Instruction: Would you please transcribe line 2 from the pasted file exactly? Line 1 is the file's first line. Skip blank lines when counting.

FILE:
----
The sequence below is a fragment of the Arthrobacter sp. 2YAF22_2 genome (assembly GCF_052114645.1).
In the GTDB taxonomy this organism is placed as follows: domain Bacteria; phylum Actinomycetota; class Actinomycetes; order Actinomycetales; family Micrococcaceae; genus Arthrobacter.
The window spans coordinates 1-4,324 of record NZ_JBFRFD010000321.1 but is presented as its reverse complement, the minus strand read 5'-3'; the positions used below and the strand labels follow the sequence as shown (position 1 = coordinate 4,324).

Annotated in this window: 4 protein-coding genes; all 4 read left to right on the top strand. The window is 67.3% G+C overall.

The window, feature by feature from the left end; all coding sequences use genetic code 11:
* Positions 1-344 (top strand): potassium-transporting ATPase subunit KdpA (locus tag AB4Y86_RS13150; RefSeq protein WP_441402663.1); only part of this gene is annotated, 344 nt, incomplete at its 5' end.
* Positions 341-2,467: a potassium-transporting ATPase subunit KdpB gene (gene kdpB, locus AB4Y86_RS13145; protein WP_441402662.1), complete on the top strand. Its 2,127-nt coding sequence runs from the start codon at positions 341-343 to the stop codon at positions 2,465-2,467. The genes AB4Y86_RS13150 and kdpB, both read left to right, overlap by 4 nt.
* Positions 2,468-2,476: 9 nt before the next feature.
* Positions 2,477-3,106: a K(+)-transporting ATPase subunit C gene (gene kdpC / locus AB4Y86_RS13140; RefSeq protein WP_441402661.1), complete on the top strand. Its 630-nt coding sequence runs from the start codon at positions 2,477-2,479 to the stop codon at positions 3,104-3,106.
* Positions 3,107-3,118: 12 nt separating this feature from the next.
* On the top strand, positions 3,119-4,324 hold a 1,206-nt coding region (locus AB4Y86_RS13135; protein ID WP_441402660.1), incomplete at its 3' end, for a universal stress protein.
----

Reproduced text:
In the GTDB taxonomy this organism is placed as follows: domain Bacteria; phylum Actinomycetota; class Actinomycetes; order Actinomycetales; family Micrococcaceae; genus Arthrobacter.